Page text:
Many experts point out that there is a maximum biological limit to aging. By shifting health-care strategy toward ongoing prevention rather than last-minute intervention, we seek to defer the onset of degenerative diseases to a point beyond the maximum age limit.

 Health Care Failure

Almost everyone has a horror story about the health-care system, from procedures to insurance (not to mention the many scams in this sector). But when health-care fails to deliver, let’s not forget our part. Health care can fail us when:

  • We don’t take responsibility by not taking care of ourselves. This involves eating exceptionally well; being physically active; significantly reducing environmental stressors (such as the chemicals in our air, food and water); controlling mental and emotional stress; and controlling body fat. • We allow others to dictate our care — from insurance companies and employers, to the government and even our relatives.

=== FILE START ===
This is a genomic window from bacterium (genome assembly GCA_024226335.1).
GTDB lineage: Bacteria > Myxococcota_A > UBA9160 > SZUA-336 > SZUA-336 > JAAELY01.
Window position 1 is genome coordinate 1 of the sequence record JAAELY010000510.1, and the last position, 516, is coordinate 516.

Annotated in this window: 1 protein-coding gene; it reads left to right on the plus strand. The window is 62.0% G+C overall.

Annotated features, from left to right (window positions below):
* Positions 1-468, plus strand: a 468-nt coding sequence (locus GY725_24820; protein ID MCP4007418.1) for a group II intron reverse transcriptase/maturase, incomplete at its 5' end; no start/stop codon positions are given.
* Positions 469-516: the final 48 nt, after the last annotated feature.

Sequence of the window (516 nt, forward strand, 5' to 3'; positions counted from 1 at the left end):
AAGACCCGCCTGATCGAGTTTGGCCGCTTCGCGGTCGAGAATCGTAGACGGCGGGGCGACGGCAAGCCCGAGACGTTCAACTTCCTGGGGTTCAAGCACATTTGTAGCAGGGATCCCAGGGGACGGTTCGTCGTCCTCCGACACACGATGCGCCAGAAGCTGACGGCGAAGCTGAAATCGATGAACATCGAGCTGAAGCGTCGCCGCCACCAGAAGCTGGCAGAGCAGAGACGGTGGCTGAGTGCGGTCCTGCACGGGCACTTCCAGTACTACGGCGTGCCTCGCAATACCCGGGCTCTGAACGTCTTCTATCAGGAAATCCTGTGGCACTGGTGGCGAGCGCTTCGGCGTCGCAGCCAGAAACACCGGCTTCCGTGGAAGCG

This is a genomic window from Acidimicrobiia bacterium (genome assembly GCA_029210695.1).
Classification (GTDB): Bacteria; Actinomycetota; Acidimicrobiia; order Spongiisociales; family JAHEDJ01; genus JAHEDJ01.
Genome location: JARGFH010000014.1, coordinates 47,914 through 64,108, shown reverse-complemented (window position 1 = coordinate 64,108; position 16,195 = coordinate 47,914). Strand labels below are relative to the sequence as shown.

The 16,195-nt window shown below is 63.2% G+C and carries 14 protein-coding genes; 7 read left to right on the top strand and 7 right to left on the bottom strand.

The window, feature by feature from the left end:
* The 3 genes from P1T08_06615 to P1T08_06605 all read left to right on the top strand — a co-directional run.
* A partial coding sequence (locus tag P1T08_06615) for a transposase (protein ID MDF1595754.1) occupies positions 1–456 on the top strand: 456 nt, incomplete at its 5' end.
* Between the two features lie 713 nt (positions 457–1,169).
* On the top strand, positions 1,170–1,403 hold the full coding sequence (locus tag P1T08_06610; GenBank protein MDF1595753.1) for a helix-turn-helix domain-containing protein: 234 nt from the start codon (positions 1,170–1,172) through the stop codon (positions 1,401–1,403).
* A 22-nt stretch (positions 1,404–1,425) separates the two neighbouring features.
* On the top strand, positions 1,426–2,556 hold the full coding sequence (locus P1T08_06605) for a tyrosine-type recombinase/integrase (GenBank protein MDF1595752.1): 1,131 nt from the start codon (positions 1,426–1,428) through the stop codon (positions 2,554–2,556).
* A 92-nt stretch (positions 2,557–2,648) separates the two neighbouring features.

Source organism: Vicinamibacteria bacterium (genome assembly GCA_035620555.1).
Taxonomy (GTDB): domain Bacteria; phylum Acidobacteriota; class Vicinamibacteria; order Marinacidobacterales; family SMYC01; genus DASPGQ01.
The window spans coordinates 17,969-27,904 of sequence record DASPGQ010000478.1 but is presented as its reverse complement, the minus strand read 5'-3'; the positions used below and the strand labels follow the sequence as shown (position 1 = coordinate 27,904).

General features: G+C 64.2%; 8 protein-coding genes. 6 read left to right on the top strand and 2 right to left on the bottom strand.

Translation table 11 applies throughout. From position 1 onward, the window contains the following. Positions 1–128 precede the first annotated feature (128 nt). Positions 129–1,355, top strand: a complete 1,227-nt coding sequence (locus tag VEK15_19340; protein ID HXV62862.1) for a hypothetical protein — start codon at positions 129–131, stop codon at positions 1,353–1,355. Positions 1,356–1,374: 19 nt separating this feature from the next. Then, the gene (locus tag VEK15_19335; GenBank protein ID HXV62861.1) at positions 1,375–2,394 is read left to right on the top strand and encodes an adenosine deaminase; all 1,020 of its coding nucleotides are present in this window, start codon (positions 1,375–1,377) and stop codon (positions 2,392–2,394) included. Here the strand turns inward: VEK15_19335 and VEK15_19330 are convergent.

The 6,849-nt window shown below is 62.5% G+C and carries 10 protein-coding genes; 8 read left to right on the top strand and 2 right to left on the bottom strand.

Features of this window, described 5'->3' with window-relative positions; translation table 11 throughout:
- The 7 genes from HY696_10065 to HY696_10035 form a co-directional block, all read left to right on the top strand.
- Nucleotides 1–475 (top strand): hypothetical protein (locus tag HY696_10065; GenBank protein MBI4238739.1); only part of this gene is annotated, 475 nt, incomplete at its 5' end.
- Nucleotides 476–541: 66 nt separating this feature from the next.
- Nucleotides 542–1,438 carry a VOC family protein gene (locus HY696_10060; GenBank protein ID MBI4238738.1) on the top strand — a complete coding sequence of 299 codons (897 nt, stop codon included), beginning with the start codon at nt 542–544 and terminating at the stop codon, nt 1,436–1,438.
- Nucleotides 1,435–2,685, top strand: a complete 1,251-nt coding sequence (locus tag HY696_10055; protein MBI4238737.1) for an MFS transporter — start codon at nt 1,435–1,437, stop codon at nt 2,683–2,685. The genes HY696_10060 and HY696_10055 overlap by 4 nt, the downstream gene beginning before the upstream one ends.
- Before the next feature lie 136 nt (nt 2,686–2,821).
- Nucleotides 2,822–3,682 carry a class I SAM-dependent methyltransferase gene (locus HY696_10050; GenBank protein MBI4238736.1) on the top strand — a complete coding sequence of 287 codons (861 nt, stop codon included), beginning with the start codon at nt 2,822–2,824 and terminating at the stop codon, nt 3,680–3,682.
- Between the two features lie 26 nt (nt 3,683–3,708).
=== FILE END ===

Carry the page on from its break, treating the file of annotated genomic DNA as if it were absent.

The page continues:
• We don’t have a health professional that matches our unique needs; e.g., you wouldn’t go to a podiatrist for a sinus problem. Despite attempts to restrict our options by insurance companies, we do have a choice.
  • We give health professionals free reign of our body and mind. We should work with health professionals in addressing our needs; they should also be our teachers, but we are always in charge.
  • We cling to one particular health-care approach or philosophy and risk losing objectivity regarding personal health.